During the year, we also expanded our use of reinsurance to reduce and sculp our insurance portfolio. In one transaction, we ceded $1.2 billion of public financed par exposure representing almost 3% of our total insured net par. This transaction included over $500 million of Adversely Classified and Watch List Credits.

And during the fourth quarter, we executed a reinsurance transaction ceding $228 million of public financed par exposure including over $150 million of Watch List Credits.

Lastly in December 2019, we negotiated the removal of Ambac's guarantee from a tranche of notes on an Adversely Classified and Watch List Credit with net par in excess of $270 million. On a full year basis, these and other efforts, combined with portfolio run off, decreased our insured portfolio by 19% from $46.9 billion to $38 billion as of December 31, 2019 and decreased our Adversely Classified and Watch List Credits by 28% from $19.9 billion to $14.3 billion. Notably, our active de-risking efforts accounted for 50% of the decrease in total net par and 65% of the decrease in Adversely Classified and Watch List Credits.

The ongoing de-risking of our insured portfolio remains a key focus in 2020, and we will use all options at our disposal to manage our insured portfolio with the goal of reducing tail risk and improving the overall credit quality.

Turning now to Puerto Rico, we are actively pursuing de-risking strategies with respect to our remaining exposures of Puerto Rico, namely, one, loss recovery and mitigation through restructuring negotiations. Two, the exercise of contractual legal rights and, three, active litigation. In 2019, this strategy positioned us well to take the lead in the successful resolution of our COFINA related exposure. The COFINA resolution validates how consensual transactions can be arrived at, when parties act reasonably, respect legal rights and avoid unreasonable and extreme scorched earth approaches that could lead to severe long term consequences for the entire U.S. municipal market.

This past Friday, the Oversight Board filed its amended Commonwealth Plan of Adjustment, reflective of the key terms of the amended Plan Support Agreement. Unfortunately, the Plan of Adjustment reflects the continued failure by the Oversight Board to engage and gain the support of key long term stakeholders of Puerto Rico. Ambac, joined by other financial guarantors, issued a statement highlighting the deficiencies and risks of the amended Plan Support Agreement. Following the joint statement, other large creditors and major stakeholders, including the Bonistas del Patio a group of own owner bondholders and the government of Puerto Rico also voiced the lack of support for the amended Plan Support Agreement.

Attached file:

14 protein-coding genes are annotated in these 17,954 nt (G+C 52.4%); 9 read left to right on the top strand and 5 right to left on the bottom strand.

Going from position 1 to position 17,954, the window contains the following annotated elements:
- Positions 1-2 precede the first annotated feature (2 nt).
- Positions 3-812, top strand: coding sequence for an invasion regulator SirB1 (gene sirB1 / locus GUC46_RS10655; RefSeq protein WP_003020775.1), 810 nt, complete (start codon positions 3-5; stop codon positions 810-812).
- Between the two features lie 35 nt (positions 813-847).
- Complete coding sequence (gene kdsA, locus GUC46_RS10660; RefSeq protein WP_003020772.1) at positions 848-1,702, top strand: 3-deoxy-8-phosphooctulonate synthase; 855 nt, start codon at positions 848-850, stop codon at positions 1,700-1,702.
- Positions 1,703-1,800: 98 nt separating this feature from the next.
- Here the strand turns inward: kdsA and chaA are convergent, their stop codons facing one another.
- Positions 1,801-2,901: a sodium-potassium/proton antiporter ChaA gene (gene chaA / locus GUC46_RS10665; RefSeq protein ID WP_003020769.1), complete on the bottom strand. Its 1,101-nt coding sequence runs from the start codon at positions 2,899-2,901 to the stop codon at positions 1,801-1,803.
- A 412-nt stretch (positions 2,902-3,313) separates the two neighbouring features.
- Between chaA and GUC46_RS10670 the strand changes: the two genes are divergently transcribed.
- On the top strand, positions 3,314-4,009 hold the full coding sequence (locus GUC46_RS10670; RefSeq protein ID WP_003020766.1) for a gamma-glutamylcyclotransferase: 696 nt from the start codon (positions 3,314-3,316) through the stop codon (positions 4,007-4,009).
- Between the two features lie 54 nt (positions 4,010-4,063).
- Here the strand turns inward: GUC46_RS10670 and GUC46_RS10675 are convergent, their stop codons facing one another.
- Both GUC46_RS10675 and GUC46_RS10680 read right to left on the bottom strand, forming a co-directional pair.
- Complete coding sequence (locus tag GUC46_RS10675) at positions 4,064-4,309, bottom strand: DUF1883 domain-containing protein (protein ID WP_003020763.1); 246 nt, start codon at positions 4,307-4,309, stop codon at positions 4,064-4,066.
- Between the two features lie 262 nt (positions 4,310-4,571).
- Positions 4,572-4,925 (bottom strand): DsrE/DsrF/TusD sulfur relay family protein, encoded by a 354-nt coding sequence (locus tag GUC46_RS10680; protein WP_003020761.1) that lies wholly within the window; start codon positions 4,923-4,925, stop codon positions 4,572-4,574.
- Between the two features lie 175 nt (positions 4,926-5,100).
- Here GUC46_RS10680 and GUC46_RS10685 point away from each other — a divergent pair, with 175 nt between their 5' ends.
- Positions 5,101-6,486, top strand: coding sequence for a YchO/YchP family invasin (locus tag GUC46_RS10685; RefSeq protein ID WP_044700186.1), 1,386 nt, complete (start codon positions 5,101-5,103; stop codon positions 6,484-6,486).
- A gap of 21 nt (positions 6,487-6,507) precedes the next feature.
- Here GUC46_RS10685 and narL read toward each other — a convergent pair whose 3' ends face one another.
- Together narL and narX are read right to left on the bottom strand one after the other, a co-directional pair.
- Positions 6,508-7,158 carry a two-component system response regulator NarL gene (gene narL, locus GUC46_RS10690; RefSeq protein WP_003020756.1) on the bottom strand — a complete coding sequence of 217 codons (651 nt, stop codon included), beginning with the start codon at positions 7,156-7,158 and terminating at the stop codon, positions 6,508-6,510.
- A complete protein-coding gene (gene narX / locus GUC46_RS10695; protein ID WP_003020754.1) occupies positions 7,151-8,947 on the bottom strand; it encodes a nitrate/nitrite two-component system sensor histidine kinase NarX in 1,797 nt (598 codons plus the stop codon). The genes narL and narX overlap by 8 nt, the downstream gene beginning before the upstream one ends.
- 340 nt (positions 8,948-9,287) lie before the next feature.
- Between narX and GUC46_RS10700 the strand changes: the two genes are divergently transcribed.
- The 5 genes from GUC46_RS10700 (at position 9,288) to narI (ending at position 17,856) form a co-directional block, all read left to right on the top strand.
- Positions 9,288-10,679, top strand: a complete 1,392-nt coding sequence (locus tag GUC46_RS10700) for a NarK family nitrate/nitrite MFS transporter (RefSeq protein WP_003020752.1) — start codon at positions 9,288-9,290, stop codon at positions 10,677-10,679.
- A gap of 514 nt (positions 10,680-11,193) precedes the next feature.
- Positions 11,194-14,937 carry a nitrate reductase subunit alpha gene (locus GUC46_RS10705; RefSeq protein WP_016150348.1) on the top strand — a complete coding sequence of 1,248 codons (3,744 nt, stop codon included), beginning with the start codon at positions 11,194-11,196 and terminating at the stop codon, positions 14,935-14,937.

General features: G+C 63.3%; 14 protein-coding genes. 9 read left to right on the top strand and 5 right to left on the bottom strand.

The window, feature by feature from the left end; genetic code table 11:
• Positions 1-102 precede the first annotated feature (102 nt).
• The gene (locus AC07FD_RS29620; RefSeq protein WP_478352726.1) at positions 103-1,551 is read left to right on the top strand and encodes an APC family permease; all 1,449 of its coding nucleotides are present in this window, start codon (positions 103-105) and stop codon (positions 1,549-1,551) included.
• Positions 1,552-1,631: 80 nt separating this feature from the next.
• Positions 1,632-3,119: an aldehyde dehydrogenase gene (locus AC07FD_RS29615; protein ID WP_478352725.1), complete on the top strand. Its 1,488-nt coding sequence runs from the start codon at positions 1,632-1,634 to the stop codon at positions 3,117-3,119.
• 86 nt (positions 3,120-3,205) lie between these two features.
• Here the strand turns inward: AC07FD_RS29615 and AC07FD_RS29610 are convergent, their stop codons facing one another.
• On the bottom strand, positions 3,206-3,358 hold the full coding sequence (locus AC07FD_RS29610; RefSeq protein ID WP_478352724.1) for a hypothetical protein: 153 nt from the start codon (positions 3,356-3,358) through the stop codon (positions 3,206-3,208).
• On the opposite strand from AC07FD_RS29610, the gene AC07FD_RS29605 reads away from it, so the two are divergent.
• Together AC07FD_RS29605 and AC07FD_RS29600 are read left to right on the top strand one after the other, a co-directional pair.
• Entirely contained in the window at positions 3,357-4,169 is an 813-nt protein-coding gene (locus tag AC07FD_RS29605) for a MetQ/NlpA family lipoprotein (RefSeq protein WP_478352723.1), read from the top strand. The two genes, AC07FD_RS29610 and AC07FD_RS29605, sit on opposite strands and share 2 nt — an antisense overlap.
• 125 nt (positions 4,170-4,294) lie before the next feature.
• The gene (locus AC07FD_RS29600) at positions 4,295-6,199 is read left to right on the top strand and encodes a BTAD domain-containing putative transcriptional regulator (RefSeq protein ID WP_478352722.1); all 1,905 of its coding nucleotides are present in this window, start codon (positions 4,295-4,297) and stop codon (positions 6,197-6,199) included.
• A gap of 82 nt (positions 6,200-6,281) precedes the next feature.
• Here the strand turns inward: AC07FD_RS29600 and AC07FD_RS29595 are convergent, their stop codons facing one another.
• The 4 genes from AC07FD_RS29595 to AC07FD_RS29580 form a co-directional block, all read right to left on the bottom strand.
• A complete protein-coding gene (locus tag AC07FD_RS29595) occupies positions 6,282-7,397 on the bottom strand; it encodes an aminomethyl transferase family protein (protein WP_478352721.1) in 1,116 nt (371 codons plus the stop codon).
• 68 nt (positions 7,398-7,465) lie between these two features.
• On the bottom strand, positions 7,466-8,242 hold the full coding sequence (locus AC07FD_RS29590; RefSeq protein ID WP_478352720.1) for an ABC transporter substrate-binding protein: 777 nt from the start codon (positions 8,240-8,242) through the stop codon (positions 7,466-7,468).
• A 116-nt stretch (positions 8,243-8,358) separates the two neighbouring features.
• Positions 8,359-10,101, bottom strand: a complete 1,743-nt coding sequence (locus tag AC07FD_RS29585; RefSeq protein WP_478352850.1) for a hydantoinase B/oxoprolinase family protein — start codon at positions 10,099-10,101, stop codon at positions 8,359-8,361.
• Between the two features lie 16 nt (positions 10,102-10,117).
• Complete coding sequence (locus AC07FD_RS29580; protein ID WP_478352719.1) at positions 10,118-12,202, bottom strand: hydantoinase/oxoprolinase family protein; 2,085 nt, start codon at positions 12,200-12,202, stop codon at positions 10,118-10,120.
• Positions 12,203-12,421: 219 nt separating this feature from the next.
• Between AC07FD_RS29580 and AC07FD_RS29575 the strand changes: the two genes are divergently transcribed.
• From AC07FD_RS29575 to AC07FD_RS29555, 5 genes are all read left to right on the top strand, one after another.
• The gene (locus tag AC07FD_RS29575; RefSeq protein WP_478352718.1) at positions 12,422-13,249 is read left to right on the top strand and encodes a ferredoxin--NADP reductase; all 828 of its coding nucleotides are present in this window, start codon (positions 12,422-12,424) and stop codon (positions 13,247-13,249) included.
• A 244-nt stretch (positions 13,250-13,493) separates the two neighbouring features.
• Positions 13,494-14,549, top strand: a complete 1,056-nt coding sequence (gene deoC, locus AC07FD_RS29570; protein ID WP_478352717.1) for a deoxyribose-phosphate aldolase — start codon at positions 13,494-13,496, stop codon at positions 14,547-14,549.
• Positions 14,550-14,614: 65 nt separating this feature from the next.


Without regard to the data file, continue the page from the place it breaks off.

It is also unclear why the Oversight Board chose to move forward with a flawed amended Commonwealth Plan of Adjustment that has premised on demonstrably incorrect Commonwealth fiscal plan projections and insufficient public information about Puerto Rico's cash, assets, debt capacity and pension expense liability. To the extent the Oversight Board continues to understate Puerto Rico's debt service capacity and its ability to pay, ignore legal rights and fails to engage with Puerto Rico's true stakeholders, we will have no choice but to continue to vigorously assert our legal rights.

As I've stated previously, we have and continue to be prepared to engage in productive consensual negotiations with the Oversight Board and its advisors to avoid costly protracted litigation, provide acceptable recoveries to a broad set of Commonwealth creditors and restore access to capital markets.